- freely available
Viruses 2014, 6(3), 1078-1090; doi:10.3390/v6031078
Published: 7 March 2014
Abstract: Human immunodeficiency virus type 1 (HIV-1) transmission takes place primarily through cell-cell contacts known as virological synapses. Formation of these transient adhesions between infected and uninfected cells can lead to transmission of viral particles followed by separation of the cells. Alternatively, the cells can fuse, thus forming a syncytium. Tetraspanins, small scaffolding proteins that are enriched in HIV-1 virions and actively recruited to viral assembly sites, have been found to negatively regulate HIV-1 Env-induced cell-cell fusion. How these transmembrane proteins inhibit membrane fusion, however, is currently not known. As a first step towards elucidating the mechanism of fusion repression by tetraspanins, e.g., CD9 and CD63, we sought to identify the stage of the fusion process during which they operate. Using a chemical epistasis approach, four fusion inhibitors were employed in tandem with CD9 overexpression. Cells overexpressing CD9 were found to be sensitized to inhibitors targeting the pre-hairpin and hemifusion intermediates, while they were desensitized to an inhibitor of the pore expansion stage. Together with the results of a microscopy-based dye transfer assay, which revealed CD9- and CD63-induced hemifusion arrest, our investigations strongly suggest that tetraspanins block HIV-1-induced cell-cell fusion at the transition from hemifusion to pore opening.
HIV-1 enters target cells by fusing the viral lipid envelope with the cell membrane, allowing the release of the viral core into the cell (reviewed in ). The viral envelope glycoprotein Env, however, not only mediates fusion of viral and cellular membranes, but can also drive the fusion of the plasma membranes of infected and uninfected cells, thus giving rise to the formation of multinucleated entities, i.e., syncytia. HIV-1-induced syncytia are readily observable not only in cell culture systems but have also been documented in infected individuals [2,3,4] as well as in a humanized mouse model , though a quantification of how many infected cells exist as syncytia in vivo is not feasible. However, in vitro analyses as well as certain in vivo observations [6,7] suggest that, in the majority of cases, contacts between infected and uninfected cells, which can lead to particle transmission via the virological synapse (, and for a recent review, see ), dissolve without resulting in cell-cell fusion.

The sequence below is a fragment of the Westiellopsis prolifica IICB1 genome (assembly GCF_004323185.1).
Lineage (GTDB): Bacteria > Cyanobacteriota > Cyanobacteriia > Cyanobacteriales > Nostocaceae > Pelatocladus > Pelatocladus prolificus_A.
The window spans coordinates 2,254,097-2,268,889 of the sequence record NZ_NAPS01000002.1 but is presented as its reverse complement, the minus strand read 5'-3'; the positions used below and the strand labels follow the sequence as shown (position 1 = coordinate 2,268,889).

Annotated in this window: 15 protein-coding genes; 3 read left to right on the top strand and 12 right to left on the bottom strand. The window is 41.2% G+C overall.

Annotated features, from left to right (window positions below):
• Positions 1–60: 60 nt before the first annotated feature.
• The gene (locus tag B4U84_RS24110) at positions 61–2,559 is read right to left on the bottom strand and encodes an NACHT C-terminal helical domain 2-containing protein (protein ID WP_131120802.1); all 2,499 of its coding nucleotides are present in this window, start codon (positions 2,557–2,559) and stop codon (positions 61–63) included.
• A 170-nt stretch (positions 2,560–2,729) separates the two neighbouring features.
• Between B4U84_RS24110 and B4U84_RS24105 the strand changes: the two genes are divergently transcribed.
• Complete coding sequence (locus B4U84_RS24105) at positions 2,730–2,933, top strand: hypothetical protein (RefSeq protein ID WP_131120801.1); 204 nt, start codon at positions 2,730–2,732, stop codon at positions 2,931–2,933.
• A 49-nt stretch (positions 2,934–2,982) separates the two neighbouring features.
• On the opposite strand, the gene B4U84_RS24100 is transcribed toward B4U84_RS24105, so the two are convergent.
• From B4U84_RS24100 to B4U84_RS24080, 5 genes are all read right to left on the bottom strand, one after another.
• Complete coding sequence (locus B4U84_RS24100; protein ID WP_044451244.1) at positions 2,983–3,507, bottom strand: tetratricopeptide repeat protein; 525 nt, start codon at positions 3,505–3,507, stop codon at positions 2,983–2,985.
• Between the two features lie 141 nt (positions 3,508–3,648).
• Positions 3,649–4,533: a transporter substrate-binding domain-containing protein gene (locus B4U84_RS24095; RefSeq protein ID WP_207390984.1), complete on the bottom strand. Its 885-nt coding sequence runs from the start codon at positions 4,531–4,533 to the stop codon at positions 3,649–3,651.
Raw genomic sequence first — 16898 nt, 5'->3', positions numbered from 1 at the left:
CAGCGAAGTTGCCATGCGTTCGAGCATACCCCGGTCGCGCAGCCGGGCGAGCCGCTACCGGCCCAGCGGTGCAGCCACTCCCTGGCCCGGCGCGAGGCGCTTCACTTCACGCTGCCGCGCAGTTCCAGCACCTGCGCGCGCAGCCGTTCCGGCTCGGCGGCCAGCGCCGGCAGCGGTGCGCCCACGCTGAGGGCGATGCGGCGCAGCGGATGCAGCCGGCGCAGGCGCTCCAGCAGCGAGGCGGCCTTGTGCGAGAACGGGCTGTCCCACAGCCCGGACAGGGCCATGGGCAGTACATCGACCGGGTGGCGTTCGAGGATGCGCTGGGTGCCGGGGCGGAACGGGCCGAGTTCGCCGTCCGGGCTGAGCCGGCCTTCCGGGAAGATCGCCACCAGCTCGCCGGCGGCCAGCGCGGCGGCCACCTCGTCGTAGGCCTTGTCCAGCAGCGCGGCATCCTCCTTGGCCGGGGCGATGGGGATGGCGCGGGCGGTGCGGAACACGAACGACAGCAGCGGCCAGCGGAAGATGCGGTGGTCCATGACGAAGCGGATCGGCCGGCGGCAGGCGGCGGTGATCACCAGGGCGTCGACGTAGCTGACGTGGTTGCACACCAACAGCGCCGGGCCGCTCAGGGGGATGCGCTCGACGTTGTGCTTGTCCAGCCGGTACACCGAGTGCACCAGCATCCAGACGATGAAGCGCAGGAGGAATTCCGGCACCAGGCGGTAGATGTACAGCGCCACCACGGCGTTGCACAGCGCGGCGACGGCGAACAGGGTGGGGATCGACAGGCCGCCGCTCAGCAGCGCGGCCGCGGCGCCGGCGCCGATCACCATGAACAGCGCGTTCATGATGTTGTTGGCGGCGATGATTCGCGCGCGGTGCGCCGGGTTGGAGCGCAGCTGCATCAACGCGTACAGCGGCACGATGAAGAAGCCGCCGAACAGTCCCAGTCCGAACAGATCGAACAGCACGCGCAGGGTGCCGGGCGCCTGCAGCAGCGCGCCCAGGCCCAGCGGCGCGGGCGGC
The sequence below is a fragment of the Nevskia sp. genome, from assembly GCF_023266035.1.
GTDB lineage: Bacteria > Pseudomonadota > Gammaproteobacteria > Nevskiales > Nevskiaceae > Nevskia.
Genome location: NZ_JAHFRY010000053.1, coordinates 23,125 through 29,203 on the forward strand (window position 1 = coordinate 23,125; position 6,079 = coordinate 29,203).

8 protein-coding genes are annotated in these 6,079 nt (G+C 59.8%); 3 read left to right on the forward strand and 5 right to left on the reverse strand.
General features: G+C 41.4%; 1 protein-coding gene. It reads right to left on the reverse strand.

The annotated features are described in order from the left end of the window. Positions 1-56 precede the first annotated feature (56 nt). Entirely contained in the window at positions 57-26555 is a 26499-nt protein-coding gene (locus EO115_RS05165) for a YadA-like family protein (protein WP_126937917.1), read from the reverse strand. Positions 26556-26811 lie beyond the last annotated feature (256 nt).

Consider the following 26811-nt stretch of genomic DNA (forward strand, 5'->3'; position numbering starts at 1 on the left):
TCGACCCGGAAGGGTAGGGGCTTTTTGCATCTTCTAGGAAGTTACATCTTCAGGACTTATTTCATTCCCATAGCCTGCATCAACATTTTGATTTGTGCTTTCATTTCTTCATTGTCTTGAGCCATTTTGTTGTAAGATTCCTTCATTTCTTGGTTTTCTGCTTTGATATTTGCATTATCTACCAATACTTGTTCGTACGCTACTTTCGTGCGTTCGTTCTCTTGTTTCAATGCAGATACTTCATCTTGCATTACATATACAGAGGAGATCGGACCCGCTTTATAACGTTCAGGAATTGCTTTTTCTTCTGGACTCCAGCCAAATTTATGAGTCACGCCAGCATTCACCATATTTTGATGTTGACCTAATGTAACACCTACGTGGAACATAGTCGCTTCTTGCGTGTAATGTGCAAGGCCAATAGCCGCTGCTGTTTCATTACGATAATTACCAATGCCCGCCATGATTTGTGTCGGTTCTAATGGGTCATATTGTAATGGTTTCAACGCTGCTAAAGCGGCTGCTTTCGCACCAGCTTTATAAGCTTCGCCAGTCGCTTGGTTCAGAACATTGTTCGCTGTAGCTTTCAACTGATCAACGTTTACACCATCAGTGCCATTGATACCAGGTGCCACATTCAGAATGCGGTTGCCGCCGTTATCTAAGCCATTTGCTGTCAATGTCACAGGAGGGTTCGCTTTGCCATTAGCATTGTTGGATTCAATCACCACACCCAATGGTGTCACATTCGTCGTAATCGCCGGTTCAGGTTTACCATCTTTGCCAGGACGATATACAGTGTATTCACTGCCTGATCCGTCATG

While, theoretically, virus dissemination through a succession of syncytia is possible because syncytia produce large amounts of progeny viruses , it has been established that syncytia tend to undergo apoptosis (reviewed in [11,12]). Also, establishment of latency (for a review, see ) is likely not possible in these short-lived syncytia. Thus, fusion regulation, beyond simply controlling proper timing of the viral entry process, may have evolved to ensure continued virus spread through particle transmission without cell-cell fusion. Indeed, by now, several ways by which HIV-1 regulates the fusogenicity of Env have been identified. These include: (a) the rapid internalization of newly synthesized Env from the surface of the infected cell (reviewed in ); (b) an interaction between the cytoplasmic tail of the gp41 transmembrane domain of Env and the matrix domain of immature Gag, which strongly represses the fusogenicity of Env not only within the virion, but also already at the virological presynapse [15,16,17,18,19]; and (c) the active recruitment of tetraspanins to viral assembly sites [20,21], where they repress cell-cell fusion  and, upon their acquisition by newly formed particles, virus-cell fusion [23,24]. An involvement of tetraspanins in the regulation of Env-induced membrane fusion should not be surprising, as these proteins have been shown to regulate numerous membrane fusion processes, including mammalian spermatocyte-oocyte fusion (reviewed in ), macrophage fusion [26,27], and myoblast fusion [28,29]. Indeed, a very recent report also implicates a tetraspanin in yet another virus-triggered membrane fusion event .